The Act does not restrict its application only to certain executive functions.

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  • Georgia

    Executive branch agencies and officials are subject to the Act.  O.C.G.A. §§ 50-14-1(a); 50-14-6.

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  • Hawaii

    The law covers any attempt by a board to decide on or deliberate about matters over which the board is allowed to exercise supervision, control, jurisdiction or on which it renders advice. See Att'y Gen. Op. No. 86-19 (Sept. 2, 1986) (holding that an OHA meeting potentially involving disciplinary actions against trustees was subject to Sunshine Laws).

    A 1996 amendment deleted a provision in Haw. Rev. Stat. § 92-5(b) stating that the law does not apply to chance meetings, defined as "social or informal assemblage[s] of two or more members [of a board] at which matters relating to official business are not discussed." Haw. Rev. Stat. § 92-2. It prohibits use of "chance meetings . . . or electronic communication . . . to circumvent the spirit or requirements of [the law] to make a decision or to deliberate toward a decision upon a matter over which [a] board has supervision, control, jurisdiction, or advisory power." id. § 92-5(b) (Supp. 1999); Att'y Gen. Op. No. 86-19, at 2 (Sept. 2, 1986) (citing Haw. Rev. Stat. § 92-5(b)).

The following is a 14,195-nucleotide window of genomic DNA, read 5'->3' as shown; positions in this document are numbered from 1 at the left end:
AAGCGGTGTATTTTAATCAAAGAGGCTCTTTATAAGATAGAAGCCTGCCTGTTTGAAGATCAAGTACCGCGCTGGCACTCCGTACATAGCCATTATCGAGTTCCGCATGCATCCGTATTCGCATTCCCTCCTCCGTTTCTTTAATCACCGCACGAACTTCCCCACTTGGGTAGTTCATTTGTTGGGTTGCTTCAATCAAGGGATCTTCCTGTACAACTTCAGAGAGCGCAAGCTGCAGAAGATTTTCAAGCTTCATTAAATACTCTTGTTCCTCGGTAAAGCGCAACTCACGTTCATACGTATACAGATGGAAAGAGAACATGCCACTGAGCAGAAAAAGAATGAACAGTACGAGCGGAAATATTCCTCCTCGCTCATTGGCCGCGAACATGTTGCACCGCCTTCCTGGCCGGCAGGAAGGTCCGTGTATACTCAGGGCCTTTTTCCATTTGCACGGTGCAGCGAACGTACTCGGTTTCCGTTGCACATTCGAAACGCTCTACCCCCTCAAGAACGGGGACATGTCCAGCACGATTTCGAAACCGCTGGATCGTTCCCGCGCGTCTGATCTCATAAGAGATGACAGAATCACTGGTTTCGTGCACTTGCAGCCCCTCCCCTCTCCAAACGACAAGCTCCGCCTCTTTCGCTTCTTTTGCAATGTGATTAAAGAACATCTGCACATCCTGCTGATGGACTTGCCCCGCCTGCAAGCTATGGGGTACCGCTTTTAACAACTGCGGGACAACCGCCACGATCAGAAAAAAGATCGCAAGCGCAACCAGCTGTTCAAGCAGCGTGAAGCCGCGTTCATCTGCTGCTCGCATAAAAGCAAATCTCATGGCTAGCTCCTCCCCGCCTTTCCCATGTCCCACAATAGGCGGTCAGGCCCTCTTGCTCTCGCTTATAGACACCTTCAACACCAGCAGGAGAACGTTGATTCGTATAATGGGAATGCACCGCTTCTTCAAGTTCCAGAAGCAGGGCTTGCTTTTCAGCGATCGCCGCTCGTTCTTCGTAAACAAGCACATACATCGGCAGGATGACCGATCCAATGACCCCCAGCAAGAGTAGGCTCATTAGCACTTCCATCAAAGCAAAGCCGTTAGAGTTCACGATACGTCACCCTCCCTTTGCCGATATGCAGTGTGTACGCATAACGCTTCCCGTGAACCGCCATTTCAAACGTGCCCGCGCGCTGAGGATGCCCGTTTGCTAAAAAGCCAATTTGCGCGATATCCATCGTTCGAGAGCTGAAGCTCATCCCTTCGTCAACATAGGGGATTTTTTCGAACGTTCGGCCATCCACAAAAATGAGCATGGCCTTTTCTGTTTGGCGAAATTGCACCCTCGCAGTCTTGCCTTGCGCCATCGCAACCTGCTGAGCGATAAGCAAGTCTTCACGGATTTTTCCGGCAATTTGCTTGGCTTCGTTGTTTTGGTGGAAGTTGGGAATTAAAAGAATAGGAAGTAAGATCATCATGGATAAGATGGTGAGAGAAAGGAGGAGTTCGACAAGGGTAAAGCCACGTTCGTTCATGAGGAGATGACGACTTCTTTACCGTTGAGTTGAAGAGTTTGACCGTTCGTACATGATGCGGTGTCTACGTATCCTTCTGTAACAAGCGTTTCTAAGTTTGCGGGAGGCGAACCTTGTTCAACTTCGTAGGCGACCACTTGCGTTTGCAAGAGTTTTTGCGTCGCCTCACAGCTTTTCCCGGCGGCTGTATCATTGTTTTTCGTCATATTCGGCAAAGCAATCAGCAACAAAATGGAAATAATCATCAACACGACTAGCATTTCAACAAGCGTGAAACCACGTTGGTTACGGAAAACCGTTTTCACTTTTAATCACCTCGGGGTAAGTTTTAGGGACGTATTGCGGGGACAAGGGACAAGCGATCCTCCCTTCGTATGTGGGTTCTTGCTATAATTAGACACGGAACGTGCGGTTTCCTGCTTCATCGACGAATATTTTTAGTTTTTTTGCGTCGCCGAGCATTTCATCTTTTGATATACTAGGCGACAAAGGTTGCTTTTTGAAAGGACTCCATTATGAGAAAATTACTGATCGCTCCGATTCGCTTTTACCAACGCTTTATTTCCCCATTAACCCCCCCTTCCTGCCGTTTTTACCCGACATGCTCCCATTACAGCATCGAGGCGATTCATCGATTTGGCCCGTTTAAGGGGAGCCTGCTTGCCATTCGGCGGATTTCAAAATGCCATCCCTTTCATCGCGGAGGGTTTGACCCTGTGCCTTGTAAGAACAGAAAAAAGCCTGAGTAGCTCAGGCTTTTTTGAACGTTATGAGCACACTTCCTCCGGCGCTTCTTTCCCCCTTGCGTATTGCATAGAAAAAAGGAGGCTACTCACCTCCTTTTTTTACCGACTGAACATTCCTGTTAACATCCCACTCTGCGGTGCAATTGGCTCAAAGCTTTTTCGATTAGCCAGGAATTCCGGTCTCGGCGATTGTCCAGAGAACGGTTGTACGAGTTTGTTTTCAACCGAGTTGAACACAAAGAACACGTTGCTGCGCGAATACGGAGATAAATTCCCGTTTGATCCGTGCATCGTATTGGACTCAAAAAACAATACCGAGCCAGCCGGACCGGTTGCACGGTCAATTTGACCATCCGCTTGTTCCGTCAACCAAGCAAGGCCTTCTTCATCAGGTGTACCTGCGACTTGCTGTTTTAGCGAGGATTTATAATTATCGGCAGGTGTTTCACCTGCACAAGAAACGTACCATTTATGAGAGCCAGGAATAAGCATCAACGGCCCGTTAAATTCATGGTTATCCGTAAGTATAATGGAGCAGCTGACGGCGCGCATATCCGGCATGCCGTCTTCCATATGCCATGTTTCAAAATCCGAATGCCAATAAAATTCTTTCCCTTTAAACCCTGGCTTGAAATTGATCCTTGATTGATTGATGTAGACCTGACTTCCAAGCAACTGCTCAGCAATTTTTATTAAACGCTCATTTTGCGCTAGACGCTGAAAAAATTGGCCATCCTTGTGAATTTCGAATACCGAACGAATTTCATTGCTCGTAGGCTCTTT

The wording of the statute may create a technical loophole in cases where a board or so-called board might attempt to decide or deliberate on a matter not within its jurisdiction. In such cases, because the board lacks jurisdiction, the public may impliedly be denied access to the board meeting or minutes with the result that agencies attempting to act outside of their jurisdiction may be able to circumvent public accountability for doing so. Consequently, although the board's actual or so-called actions might lack official weight, any discussion and/or decisions reached at such a meeting may be the actual basis for later or related action, thus facilitating avoidance of public scrutiny and meaningful participation of the public in government.

    This kind of situation arose in 1978 when seven newly elected Democratic Honolulu City Council members met "informally" to consider leadership and committee assignments six weeks before the official swearing in. Corporation Counsel opined that the "individuals who were in attendance at the informal assemblage can close its meeting to the public as well as the media because it was not a meeting of a duly constituted council and therefore not subject to . . . the State Sunshine Law." Honolulu Corp. Counsel Op. (Nov. 20, 1978); cf. Att'y Gen. Op. No. 90-7 (Sept. 12, 1990) (allowing consulting "subcommittees" of advisory board to operate outside the law). But see Haw. Rev. Stat. §§ 92-1(2), (3) (calling for liberal construction of provisions requiring open meetings and strict construction regarding the provisions allowing closed meetings).